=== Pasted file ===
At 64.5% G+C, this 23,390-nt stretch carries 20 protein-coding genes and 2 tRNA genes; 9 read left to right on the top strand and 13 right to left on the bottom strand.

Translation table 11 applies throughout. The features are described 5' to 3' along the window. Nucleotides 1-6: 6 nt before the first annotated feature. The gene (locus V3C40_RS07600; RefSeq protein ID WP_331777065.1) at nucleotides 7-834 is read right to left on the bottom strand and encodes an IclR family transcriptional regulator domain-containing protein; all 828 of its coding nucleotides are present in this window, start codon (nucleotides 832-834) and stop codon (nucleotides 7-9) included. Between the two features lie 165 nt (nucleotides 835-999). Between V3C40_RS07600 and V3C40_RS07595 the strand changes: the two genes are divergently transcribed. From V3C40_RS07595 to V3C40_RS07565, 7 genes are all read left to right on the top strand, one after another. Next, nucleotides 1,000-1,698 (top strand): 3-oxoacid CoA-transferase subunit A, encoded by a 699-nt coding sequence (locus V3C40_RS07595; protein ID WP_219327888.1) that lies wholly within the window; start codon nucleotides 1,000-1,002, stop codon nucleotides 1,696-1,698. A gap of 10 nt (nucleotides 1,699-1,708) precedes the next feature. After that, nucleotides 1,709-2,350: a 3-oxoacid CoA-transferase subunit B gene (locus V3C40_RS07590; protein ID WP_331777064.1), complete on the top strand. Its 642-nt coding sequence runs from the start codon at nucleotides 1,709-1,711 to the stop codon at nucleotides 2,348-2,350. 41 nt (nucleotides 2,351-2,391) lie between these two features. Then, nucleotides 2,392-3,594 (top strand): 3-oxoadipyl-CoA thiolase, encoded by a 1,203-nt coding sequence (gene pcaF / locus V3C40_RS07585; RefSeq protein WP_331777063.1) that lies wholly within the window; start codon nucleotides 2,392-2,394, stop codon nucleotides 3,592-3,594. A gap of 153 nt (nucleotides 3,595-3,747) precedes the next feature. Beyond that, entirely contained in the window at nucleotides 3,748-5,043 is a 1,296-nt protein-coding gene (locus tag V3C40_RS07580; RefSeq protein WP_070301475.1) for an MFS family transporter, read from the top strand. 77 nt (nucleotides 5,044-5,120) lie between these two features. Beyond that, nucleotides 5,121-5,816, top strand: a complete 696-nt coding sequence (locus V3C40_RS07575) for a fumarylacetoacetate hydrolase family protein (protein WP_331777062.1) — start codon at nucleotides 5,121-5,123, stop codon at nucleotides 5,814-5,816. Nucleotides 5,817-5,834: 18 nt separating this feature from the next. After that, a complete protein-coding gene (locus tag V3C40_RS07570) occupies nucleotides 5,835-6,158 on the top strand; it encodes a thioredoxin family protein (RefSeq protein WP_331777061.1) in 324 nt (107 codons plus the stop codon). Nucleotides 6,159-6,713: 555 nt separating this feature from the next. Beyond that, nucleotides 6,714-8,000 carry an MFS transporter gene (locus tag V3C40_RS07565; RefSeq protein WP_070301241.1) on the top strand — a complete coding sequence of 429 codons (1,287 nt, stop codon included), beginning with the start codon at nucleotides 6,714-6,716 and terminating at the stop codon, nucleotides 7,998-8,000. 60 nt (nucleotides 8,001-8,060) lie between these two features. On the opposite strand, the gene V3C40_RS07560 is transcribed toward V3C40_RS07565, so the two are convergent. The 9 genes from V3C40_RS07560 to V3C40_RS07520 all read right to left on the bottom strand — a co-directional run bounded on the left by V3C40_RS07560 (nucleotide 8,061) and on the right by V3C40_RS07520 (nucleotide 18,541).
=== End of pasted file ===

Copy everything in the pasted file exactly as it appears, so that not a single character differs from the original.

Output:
At 64.5% G+C, this 23,390-nt stretch carries 20 protein-coding genes and 2 tRNA genes; 9 read left to right on the top strand and 13 right to left on the bottom strand.

Translation table 11 applies throughout. The features are described 5' to 3' along the window. Nucleotides 1-6: 6 nt before the first annotated feature. The gene (locus V3C40_RS07600; RefSeq protein ID WP_331777065.1) at nucleotides 7-834 is read right to left on the bottom strand and encodes an IclR family transcriptional regulator domain-containing protein; all 828 of its coding nucleotides are present in this window, start codon (nucleotides 832-834) and stop codon (nucleotides 7-9) included. Between the two features lie 165 nt (nucleotides 835-999). Between V3C40_RS07600 and V3C40_RS07595 the strand changes: the two genes are divergently transcribed. From V3C40_RS07595 to V3C40_RS07565, 7 genes are all read left to right on the top strand, one after another. Next, nucleotides 1,000-1,698 (top strand): 3-oxoacid CoA-transferase subunit A, encoded by a 699-nt coding sequence (locus V3C40_RS07595; protein ID WP_219327888.1) that lies wholly within the window; start codon nucleotides 1,000-1,002, stop codon nucleotides 1,696-1,698. A gap of 10 nt (nucleotides 1,699-1,708) precedes the next feature. After that, nucleotides 1,709-2,350: a 3-oxoacid CoA-transferase subunit B gene (locus V3C40_RS07590; protein ID WP_331777064.1), complete on the top strand. Its 642-nt coding sequence runs from the start codon at nucleotides 1,709-1,711 to the stop codon at nucleotides 2,348-2,350. 41 nt (nucleotides 2,351-2,391) lie between these two features. Then, nucleotides 2,392-3,594 (top strand): 3-oxoadipyl-CoA thiolase, encoded by a 1,203-nt coding sequence (gene pcaF / locus V3C40_RS07585; RefSeq protein WP_331777063.1) that lies wholly within the window; start codon nucleotides 2,392-2,394, stop codon nucleotides 3,592-3,594. A gap of 153 nt (nucleotides 3,595-3,747) precedes the next feature. Beyond that, entirely contained in the window at nucleotides 3,748-5,043 is a 1,296-nt protein-coding gene (locus tag V3C40_RS07580; RefSeq protein WP_070301475.1) for an MFS family transporter, read from the top strand. 77 nt (nucleotides 5,044-5,120) lie between these two features. Beyond that, nucleotides 5,121-5,816, top strand: a complete 696-nt coding sequence (locus V3C40_RS07575) for a fumarylacetoacetate hydrolase family protein (protein WP_331777062.1) — start codon at nucleotides 5,121-5,123, stop codon at nucleotides 5,814-5,816. Nucleotides 5,817-5,834: 18 nt separating this feature from the next. After that, a complete protein-coding gene (locus tag V3C40_RS07570) occupies nucleotides 5,835-6,158 on the top strand; it encodes a thioredoxin family protein (RefSeq protein WP_331777061.1) in 324 nt (107 codons plus the stop codon). Nucleotides 6,159-6,713: 555 nt separating this feature from the next. Beyond that, nucleotides 6,714-8,000 carry an MFS transporter gene (locus tag V3C40_RS07565; RefSeq protein WP_070301241.1) on the top strand — a complete coding sequence of 429 codons (1,287 nt, stop codon included), beginning with the start codon at nucleotides 6,714-6,716 and terminating at the stop codon, nucleotides 7,998-8,000. 60 nt (nucleotides 8,001-8,060) lie between these two features. On the opposite strand, the gene V3C40_RS07560 is transcribed toward V3C40_RS07565, so the two are convergent. The 9 genes from V3C40_RS07560 to V3C40_RS07520 all read right to left on the bottom strand — a co-directional run bounded on the left by V3C40_RS07560 (nucleotide 8,061) and on the right by V3C40_RS07520 (nucleotide 18,541).